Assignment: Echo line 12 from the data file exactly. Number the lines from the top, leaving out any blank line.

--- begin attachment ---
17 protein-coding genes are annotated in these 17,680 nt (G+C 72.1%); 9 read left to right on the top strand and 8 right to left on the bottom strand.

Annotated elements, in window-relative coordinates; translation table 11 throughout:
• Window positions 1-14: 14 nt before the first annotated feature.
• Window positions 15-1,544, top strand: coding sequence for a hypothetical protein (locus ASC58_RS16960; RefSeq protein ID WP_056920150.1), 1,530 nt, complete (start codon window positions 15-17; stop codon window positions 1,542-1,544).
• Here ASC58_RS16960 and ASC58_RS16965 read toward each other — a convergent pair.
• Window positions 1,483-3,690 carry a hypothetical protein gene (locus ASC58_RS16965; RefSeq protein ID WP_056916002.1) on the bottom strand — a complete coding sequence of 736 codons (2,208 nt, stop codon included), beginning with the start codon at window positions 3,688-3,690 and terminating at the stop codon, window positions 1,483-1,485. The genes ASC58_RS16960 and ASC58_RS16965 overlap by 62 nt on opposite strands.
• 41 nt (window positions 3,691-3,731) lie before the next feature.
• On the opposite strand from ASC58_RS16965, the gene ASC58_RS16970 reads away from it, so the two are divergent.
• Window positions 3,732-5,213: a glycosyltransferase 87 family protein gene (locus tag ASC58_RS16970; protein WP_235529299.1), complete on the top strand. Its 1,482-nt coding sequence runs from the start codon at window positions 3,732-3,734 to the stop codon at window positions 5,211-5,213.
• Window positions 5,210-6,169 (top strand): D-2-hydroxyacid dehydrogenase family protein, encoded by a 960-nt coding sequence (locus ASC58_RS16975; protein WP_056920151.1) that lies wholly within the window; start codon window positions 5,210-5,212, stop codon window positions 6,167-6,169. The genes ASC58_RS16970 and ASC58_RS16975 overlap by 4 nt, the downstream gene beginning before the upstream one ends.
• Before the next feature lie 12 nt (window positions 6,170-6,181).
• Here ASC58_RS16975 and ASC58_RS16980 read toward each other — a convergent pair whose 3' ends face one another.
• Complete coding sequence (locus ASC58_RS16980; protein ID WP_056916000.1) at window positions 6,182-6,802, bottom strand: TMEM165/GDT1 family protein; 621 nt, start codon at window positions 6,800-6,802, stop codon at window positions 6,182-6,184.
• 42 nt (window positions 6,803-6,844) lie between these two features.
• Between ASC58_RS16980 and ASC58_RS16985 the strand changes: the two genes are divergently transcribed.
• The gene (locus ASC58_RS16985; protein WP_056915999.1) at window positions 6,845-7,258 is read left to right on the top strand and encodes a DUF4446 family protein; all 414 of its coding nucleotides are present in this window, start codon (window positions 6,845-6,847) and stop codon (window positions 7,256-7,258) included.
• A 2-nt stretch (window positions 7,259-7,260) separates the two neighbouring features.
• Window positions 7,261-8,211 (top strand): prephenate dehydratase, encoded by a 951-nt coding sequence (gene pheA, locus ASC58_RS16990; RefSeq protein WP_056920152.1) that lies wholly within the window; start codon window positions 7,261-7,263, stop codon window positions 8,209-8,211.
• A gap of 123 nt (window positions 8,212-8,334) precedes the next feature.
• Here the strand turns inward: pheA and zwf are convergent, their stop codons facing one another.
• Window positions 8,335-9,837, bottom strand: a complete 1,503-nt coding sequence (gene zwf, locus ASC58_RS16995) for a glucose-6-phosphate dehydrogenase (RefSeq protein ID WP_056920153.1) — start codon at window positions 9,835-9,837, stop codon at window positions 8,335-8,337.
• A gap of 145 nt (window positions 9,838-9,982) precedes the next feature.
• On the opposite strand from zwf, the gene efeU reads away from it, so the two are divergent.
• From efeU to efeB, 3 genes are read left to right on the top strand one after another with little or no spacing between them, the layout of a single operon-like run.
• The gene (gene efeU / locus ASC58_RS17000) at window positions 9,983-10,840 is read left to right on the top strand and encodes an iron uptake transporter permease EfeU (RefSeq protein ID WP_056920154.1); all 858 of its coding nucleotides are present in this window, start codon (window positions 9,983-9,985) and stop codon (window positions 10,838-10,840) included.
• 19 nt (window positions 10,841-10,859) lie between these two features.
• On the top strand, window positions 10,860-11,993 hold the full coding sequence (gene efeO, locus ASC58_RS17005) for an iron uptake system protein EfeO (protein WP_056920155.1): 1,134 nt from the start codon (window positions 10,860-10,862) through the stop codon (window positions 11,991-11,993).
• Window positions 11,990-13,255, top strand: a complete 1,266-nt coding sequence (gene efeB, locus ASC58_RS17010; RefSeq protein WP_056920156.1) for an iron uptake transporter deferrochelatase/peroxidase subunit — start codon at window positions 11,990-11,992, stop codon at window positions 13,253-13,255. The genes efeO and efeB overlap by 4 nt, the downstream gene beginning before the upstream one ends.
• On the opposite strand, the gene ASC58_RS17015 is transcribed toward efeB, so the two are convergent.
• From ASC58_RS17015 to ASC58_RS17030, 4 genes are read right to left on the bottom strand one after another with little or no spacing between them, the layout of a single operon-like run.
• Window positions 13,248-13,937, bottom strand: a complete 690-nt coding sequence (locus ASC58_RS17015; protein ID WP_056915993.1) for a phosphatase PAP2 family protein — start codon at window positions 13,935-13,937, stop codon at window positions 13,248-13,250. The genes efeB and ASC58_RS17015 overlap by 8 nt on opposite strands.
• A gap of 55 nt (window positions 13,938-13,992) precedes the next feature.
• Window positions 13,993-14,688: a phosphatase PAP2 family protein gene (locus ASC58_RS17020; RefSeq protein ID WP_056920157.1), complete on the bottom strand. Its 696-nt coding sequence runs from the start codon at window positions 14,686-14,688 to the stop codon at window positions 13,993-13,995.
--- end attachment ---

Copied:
• Here ASC58_RS16975 and ASC58_RS16980 read toward each other — a convergent pair whose 3' ends face one another.